As President Donald Trump threatens to shut down the U.S. government if congress doesn’t include funding to construct additional walls between the U.S. and Mexico – including 11 miles in Mission – Mission Mayor Norberto “Beto” Salinas said he plans to support a resolution against building new fencing along the Rio Grande River but not the resolution a citizen’s activist group has submitted.
During the council’s Aug. 14 meeting a group of five area residents submitted a draft resolution titled, “Denouncing the Border Wall,” and asked the mayor and city council to put its adoption on their Aug. 28 council meeting agenda for approval. The resolution seeks to prevent iconic Mission tourist sites, La Lomita Mission, the National Butterfly Center, the National World Birding Center Headquarters and Bentsen Rio Grande Valley State Park from being isolated from visitors by a border wall or fence.
“Be it resolved that the citizens of Mission, Texas, along with the mayor and city council, expresses its opposition to any border walls built in our county because they would not make us safer but would detract from the economic well being of the county and the quality of life of our residents,” the resolution concludes.
Melinda Melo, an administrative project manager for a Mission medical clinic, said she organized the effort after learning a similar resolution had been passed in Brownsville.
“So I gathered together some people and entities I thought might be influential with the council,” Melo said.
On Tuesday while awaiting a visit to a Mission manufacturing plant from Republican U.S. Sen. Ted Cruz, Mayor Salinas said he had asked City Manager Martin Garza to draft a resolution that is not as restrictive as the one submitted by Melo’s group. Salinas has stated previously he supports converting earthen levees with their grass covered, sloping berm walls into concrete-lined walls that prevent south to north pedestrian passage from the border that will protect residents against both flooding, undocumented immigrants and drug traffickers while strengthening the levees. But Salinas said he is opposed to the highly visible bollard fencing atop the levees or along the border.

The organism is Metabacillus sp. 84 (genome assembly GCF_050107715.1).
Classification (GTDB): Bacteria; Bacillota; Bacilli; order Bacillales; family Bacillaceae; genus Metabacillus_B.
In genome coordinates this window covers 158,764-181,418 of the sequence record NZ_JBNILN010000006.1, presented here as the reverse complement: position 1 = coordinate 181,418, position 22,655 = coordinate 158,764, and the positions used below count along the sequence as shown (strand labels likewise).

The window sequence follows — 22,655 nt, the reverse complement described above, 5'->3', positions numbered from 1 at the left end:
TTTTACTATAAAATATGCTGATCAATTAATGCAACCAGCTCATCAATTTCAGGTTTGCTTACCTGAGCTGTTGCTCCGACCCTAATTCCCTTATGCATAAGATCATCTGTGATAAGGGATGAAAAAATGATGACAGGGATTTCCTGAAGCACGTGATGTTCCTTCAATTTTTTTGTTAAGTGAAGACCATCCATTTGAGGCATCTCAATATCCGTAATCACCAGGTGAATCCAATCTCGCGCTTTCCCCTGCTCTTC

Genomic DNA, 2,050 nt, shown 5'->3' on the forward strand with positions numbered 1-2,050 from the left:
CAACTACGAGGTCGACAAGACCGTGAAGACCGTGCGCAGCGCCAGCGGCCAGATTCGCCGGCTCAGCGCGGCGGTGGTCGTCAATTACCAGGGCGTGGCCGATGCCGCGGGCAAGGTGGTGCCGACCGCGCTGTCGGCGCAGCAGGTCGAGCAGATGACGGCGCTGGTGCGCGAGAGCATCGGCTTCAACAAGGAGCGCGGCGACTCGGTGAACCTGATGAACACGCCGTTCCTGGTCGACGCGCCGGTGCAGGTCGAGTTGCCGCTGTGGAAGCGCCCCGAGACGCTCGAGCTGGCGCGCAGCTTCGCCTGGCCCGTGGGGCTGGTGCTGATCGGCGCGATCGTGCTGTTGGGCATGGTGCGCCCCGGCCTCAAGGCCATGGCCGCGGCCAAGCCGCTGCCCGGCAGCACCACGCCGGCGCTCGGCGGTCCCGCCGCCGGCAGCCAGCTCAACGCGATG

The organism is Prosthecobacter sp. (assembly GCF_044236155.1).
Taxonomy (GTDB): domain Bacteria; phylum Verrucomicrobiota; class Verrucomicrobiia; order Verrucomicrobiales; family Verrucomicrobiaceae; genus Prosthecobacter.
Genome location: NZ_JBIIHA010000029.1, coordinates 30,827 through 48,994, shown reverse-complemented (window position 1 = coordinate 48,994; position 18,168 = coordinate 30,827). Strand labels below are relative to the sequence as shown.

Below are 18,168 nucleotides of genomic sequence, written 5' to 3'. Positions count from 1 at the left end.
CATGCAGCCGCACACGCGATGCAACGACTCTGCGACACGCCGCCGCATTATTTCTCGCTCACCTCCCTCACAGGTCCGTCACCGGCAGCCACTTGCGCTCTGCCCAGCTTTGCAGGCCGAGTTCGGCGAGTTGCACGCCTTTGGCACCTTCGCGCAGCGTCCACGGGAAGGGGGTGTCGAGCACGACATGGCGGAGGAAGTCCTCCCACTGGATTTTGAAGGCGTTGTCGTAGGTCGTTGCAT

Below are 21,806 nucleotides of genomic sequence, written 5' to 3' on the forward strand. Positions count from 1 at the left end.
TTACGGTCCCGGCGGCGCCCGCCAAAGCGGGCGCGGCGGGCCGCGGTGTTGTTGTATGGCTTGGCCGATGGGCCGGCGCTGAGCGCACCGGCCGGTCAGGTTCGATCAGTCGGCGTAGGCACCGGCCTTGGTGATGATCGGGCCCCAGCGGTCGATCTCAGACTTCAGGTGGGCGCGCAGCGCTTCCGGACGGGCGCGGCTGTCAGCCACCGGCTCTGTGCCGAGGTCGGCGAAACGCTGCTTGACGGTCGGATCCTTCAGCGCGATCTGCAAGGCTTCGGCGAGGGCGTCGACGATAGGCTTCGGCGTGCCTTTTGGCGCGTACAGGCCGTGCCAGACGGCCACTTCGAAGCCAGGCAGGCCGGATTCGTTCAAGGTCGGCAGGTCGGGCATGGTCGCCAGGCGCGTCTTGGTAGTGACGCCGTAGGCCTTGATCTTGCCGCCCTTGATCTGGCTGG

Salinas said he supports a resolution that expresses the city’s concerns saying a presentation on wall plans earlier this month by U.S. Customs and Border Protection Section Chief Manuel Padilla Jr. was “too vague” to be sure exactly what the agency has in mind for the 11 miles of border earmarked for new walls or fencing within the city’s limits. Padilla did not respond to a request for an interview or a copy of the CBP graphic used during the presentation detailing the locations of planned wall construction.
“Mayor Salinas has expressed our concerns for the residents of Chimney Park, La Lomita Chapel, National Butterfly Center, and the World Birding Center at Bentsen State Park,” Garza said Tuesday. “We’re trying to protect our history, our nature, wildlife, our eco-tourism and our economy. So this will help in telling the government where the city of Mission stands.”
The resolution will be presented to the city council at its Aug. 28 meeting that begins at 4:30 p.m. at city hall, 1201 E. 8th Street, Mission.